Science fiction and fantasy                                            



Bringing Forth The End Of Days

by Simon Law

cover  
In spite of the near future setting, readers of Bringing Forth The End Of Days could be forgiven for thinking they'd stumbled onto a 19th century novel, when life passed by at a more sedate pace and editors didn't always demand a body on the first page. For several pages the central character, Tom Harvey, sits pondering faith and the destructive nature of mankind, before there's even a whiff of anything happening. Granted, we're told at the very start that something terrible has happened to the world, if the title weren't enough of a clue. But Tom's rambling opinions, which aren't even all that interesting, will test anyone's patience.

Fortunately the novel's premise has some dramatic potential, when the author eventually gets around to describing it. The world's plant life has died out, destroyed by a cancer that affects all species. This has left the atmosphere depleted of oxygen, which in turn has killed off the animals. Isolated groups of humans survive with the help of machines capable of photosynthesis. They rely on these machines for food, as well as for breathable air. Although it's quite far-fetched, the notion of Earth with an environment that's almost as hostile as deep space is intriguing.

However Simon Law's vision of this future is patchy. Sometimes he gives us a detailed depiction of this very different world, where people are confined by the range of oxygen canisters and petrol tanks. There's synthesised food that tastes different according to the weather conditions, and people who have undergone disfiguring procedures that allow them to breathe without oxygen tanks. Yet there are parts of the story that cross the line from unlikely to downright implausible, and it gets harder and harder to take it seriously. There's a miracle stem cell cure that leaves one of the characters with superhuman healing powers. There's still electricity in this post-apocalyptic Britain. And a band of religious extremists calling themselves the Jehovah's Enforcers are dead set on finishing off any survivors they find. These parts fail to impress because the author hasn't paid enough attention to the details. So it's very weak on things like character motivation, or science you can believe in if you have more than a passing interest in the subject.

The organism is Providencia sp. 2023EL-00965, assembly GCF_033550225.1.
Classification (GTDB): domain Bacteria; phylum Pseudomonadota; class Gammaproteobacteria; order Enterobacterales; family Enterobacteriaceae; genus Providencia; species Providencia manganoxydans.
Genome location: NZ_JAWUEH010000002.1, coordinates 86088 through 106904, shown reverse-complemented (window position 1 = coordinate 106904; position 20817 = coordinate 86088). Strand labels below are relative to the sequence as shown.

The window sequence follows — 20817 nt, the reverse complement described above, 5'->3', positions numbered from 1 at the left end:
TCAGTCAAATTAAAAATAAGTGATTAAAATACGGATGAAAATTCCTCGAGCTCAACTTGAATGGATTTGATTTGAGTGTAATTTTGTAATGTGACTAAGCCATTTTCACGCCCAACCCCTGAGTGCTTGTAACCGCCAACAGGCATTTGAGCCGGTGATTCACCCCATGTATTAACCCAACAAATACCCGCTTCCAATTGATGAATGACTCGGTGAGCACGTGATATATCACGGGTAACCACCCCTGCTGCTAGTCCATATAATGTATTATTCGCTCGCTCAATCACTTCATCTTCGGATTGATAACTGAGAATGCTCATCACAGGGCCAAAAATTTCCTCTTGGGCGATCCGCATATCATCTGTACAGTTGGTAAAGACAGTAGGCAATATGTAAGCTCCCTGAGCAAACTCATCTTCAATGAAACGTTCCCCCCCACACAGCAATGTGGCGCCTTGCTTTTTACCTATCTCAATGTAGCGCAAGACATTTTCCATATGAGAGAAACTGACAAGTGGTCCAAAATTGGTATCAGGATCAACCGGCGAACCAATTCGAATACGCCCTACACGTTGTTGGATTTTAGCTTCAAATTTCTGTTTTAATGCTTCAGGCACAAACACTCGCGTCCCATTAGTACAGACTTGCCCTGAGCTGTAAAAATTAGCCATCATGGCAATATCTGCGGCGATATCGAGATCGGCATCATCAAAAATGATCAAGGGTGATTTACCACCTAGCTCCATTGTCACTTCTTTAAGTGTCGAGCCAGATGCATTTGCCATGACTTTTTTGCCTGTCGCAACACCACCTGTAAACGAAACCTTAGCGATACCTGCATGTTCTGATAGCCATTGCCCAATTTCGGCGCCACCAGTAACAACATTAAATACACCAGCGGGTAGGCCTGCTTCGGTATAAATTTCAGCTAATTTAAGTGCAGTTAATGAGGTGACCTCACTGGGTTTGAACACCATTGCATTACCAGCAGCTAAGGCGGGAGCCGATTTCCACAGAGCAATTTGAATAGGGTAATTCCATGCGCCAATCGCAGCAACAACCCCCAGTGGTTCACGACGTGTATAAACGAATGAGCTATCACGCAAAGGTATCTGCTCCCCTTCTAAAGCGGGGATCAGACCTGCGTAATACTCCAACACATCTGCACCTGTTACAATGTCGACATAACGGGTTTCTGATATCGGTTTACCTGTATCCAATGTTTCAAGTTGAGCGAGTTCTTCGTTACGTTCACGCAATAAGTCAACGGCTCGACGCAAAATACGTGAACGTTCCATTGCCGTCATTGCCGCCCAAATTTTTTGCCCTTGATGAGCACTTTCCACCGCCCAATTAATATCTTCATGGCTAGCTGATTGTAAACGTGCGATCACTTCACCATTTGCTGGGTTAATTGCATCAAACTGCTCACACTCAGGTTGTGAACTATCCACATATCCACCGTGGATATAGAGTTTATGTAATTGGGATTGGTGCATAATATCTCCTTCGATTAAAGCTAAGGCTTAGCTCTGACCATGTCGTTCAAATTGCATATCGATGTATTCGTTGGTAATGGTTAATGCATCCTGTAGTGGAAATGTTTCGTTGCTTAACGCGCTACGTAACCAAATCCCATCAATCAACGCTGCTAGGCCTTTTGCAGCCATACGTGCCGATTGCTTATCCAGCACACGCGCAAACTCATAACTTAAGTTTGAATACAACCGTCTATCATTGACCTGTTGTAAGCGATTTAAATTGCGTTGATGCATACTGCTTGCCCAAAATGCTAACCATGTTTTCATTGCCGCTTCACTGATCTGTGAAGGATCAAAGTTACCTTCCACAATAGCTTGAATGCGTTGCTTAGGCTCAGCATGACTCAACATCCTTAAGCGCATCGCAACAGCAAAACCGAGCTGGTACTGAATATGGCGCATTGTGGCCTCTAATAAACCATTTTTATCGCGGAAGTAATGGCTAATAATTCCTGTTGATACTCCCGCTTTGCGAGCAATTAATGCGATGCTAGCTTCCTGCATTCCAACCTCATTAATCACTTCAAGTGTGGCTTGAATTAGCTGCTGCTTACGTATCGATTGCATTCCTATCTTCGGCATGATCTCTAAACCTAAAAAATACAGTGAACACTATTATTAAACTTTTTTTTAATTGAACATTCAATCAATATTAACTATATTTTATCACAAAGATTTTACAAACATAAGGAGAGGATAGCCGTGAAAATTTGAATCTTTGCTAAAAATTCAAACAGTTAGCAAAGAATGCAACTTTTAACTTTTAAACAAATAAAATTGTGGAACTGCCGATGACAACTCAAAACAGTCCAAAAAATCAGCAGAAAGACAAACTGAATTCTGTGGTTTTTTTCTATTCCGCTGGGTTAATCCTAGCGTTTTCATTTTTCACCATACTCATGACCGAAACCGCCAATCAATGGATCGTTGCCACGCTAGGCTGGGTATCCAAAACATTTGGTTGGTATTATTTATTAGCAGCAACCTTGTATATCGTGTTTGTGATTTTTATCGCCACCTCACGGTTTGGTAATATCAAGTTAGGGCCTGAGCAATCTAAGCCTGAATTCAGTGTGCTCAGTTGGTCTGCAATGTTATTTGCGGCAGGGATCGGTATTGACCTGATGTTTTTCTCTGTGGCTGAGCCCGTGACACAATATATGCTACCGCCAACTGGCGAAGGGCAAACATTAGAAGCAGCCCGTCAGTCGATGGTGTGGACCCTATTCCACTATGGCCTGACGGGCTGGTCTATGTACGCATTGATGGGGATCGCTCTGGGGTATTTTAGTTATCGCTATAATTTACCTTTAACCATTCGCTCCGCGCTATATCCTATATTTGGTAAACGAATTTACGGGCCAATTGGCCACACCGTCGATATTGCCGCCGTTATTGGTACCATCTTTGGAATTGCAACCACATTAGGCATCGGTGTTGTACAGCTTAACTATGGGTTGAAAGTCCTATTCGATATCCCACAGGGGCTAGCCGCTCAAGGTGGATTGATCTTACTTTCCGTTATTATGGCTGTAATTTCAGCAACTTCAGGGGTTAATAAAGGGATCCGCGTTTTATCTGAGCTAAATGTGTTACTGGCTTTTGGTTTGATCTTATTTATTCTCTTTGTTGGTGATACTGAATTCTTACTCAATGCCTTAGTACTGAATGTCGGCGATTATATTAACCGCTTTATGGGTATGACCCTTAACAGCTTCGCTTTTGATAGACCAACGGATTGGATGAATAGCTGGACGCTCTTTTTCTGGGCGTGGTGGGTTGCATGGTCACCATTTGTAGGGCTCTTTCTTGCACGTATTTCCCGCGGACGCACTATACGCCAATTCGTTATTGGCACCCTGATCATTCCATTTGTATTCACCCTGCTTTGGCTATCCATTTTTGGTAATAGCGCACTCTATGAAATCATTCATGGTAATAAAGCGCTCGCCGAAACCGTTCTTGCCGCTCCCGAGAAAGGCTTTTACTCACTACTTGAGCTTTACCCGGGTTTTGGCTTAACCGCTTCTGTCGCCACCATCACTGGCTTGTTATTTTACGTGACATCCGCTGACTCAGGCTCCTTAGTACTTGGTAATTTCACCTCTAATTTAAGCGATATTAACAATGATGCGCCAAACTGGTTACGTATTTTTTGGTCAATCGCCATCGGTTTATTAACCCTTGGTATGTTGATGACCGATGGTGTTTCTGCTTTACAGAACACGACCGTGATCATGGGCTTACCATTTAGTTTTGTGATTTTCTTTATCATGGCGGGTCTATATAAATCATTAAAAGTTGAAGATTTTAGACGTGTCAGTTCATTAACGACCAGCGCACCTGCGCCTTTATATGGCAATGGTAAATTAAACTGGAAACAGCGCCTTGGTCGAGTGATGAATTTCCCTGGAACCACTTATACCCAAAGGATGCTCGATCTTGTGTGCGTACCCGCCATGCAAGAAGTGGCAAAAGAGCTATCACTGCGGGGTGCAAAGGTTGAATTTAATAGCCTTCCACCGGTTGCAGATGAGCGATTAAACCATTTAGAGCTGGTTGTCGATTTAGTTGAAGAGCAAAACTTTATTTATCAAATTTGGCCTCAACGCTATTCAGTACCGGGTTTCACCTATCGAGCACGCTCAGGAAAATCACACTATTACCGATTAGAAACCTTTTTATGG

Unfortunately a lack of realism isn't actually this novel's biggest problem. If only it were. The real trouble is that Simon Law doesn't possess the talent to translate a half-decent idea into a compelling story. He uses too many words, often saying the same thing two different ways and piling up adjectives in a narrative that's stuffed full of the trivia of daily life and one-dimensional characters. There's hardly any dialogue. Exposition dominates the first half of the book, and readers may despair that any of the story will be told blow-by-blow. Eyelids, meet gravity.

There's some action towards the end, along with high levels of profanity and violence. At least something happens, which should make things more exciting, at least in theory.

Sadly the relief is short-lived. Not only is the action too little, too late, it's also completely absurd. The author may have been reaching for fear, or perhaps suspense, and definitely excitement. But he goes too far over the top with blood and mayhem and he shoots wide, hitting accidental comedy instead.

Bringing Forth The End Of Days contains the germ of one or two good ideas, ruined by awful execution.

Book Details

Year: 2009

Categories: Books

  Science fiction
 
  Not For The Squeamish  

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The Culled cover    

The Culled by Simon Spurrier
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1 star rating

Review © Ros Jackson

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